Additionally, the Second Great Awakening let to the belief that Christs second coming was eminent and therefore Americans saw to reform society. The Methodist denominations were the most successful group. They started out with 70,000 in 1800 their number quickly reached one million in 1844. It was emphasized that religion came from the heart and not from the head. They did have preacher who stayed with on church but young men who traveled around America preaching to different communities. They also saw to promote law in order. Methodists wanted to raise moral standards and thought discipline in their camp meetings. They worked together to fight social corruption and set the standard for class in America.

About 20,000 people attended this revival including a young man at Cane Ridge, Kentucky, in 1802 which captured the spirits of the activities going on at the camp. The young man was so moved that he became a Methodist Minister. “The noise was like the roar of Niagara. The vast sea of human beings seemed to be agitated as if by a storm. I counted seven ministers, all preaching at one time, some on stumps, others on wagons. Some of the people were singing, others praying, some crying for mercy. A peculiarly strange sensation came over me. My heart beat tumultuously, my knees trembled, my lips quivered, and I felt as though I must fall to the ground” ( The revival had seven ministers, who were all preaching at the same time. The churches seemed to have favored ordinary people over elites. For example, they saw pity for salvation then having a formal university education that was needed for the ministers of the traditional churches.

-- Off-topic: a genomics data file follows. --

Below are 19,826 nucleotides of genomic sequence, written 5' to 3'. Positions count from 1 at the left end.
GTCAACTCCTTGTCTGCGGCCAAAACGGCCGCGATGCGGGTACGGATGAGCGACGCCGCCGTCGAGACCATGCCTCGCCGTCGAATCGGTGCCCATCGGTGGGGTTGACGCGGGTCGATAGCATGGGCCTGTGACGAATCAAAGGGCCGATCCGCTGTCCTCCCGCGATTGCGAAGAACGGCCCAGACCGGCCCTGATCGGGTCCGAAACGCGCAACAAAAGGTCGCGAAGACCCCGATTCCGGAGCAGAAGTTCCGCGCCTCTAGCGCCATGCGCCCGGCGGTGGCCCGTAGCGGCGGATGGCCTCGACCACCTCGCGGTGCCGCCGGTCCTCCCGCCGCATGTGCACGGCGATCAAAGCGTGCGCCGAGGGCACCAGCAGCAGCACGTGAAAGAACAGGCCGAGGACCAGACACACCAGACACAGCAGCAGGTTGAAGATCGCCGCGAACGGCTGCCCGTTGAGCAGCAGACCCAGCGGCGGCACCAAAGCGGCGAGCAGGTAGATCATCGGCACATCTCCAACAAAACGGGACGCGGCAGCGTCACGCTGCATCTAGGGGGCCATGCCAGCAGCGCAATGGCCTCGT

Charles Grandison Finney lead large revivals and converted thousands, but many of these revivals did not last. Charles Finney was by far the greatest revivalist the American has ever seen. After he published his lectures on revival, it broke out all over the world. Its believed that God used him to shake our country in its earlier stages with his spirit filled prayers and preaching which ultimately paved the way for hundreds and thousands of souls to come into the kingdom of heaven. His short messages and persistence has challenges the face of common religion even in our present day, these messages tell us to follow Christ or perish in the world. He and alongside his followers worked to make our nation a Christian nation. He was a strong abolitionist, which led to his encouragement to Christians to be involved in the antislavery movement. Finney rejected the Calvinist idea that humans were naturally inclined to commit sin. He told them what they wanted to hear; which is why he was so successful. “It is the great business of every Christian to save souls. People complain that they do not know how to take hold of this matter. Why, the reason is plain enough; they have never studied it. They have never taken the proper pains to qualify themselves for the work. If you do not make it a matter of study, how you may successfully act in building up the kingdom of Christ, you are acting a very wicked and absurd part as a Christian.” ― Charles Grandison Finney